Classical utilitarianism is a form of consequentialism where actions are judged only by the consequences of the action (act based). According to Hodgson (1967), the act is only right if it was to have the best consequences for any alternative acts open to you. Utilitarianism is a popular form of consequentialism. Utilitarian’s believe that the consequence of the action must maximise utility, and by maximizing utility, your action will maximise happiness. Bykvist (2010, p.19), put this idea in a very simple equation, ‘Classical Utilitarianism = Maximizing act-consequentialism + Sum-ranking + Subjective conception of well-being’. According to classical utilitarian’s, everybody is equal so one person’s happiness will not be greater than another person’s happiness. So through the eyes of a classical utilitarian, if there were two people who enjoy eating biscuits, one person will not be happier than the other but they will gain the same amount of happiness by this action. In a scenario where you were shipwrecked and there are five people alive, but there is no food and you are all about to die what will you do? Say that help would come in three days but without food, no one will last that long so the only way to survive is to sacrifice one person to eat. Utilitarian’s would say that this would be the right thing to do, because this action will result in four happy people, rather than zero happy people. In this way, classical utilitarian’s must we...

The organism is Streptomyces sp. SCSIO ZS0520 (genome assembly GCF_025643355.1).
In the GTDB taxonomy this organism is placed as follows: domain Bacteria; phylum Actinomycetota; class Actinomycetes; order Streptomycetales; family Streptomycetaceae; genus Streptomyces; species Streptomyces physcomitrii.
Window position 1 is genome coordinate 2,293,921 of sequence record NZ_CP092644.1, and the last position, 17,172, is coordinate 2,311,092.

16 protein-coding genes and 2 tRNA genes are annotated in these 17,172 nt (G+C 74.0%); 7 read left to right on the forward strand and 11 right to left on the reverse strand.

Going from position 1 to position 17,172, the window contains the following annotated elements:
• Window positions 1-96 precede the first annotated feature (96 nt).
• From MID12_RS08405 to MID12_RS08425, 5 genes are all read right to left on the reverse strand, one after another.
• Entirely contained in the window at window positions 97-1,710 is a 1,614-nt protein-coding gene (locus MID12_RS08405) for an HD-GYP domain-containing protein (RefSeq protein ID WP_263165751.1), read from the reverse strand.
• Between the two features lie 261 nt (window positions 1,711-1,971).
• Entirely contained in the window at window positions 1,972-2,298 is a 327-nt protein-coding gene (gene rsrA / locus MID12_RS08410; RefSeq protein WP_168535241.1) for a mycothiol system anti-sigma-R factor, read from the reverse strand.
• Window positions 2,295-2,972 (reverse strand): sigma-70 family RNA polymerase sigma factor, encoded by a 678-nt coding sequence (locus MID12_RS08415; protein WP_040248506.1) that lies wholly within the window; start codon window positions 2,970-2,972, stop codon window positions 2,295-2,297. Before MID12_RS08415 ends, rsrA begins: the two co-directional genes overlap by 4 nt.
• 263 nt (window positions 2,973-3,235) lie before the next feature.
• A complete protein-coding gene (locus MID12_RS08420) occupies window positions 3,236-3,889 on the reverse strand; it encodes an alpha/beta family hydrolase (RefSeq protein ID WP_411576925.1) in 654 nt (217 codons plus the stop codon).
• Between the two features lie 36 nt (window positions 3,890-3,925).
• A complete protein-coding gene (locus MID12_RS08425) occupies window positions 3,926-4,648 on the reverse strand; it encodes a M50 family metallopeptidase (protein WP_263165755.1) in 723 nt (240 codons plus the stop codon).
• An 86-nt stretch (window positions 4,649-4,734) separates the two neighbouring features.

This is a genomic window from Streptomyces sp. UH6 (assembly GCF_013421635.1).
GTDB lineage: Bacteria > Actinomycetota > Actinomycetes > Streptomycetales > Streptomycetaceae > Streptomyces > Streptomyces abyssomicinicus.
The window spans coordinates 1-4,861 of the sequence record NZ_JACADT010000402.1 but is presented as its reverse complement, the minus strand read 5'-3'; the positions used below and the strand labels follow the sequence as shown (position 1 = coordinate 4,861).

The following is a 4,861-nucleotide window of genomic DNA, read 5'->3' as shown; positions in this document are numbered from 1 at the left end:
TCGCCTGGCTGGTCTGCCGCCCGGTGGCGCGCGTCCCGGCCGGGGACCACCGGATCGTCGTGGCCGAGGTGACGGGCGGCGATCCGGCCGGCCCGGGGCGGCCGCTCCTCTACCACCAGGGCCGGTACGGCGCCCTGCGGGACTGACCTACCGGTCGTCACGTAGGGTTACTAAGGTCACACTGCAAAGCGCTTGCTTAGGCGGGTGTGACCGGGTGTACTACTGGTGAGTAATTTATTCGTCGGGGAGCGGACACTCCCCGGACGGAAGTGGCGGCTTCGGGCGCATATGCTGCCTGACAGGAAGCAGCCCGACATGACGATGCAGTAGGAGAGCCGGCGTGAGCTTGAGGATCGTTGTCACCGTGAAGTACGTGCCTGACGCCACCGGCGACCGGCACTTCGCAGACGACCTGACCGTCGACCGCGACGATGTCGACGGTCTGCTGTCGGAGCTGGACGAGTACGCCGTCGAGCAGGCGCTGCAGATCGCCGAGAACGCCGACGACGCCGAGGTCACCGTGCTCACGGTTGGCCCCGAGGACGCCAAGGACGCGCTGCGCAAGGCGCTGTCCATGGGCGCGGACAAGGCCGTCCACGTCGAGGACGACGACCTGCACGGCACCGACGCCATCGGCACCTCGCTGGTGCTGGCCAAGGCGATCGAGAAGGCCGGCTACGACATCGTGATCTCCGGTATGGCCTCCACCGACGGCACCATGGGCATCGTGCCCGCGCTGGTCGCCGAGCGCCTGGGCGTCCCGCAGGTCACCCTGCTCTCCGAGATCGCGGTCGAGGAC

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...es society lives by so the theory cannot be saved unless it takes this into account and so long as there are rights for individuals (which they are), this theory cannot exist.
Allison, Lincoln. (1990). The Utilitarian Response: The Contemporary Viability of Utilitarian Political Philosophy. Worecester: Sage.
Bykvist, Krister. (2010). Utilitarianism: A Guide for the Perplexed. Chippenham, Wiltshire: Continuum International.
Crimmins, James. E. (2013). The Bloomsbury Encyclopedia of Utilitarianism. USA: Bloomsbury Academic.
Gensler, Harry. (2011) Ethics: A Contemporary Introduction (2nd Edition). Routledge, New York.
Hodgson, D. H. (1967). Consequences of Utilitarianism: A Study of Normative Ethics and Legal Theory. Bristol: Clarendon Press.
United Nations (2014). Universal Declaration of Human Rights. www.un.org/en/documents/udhr/#atop
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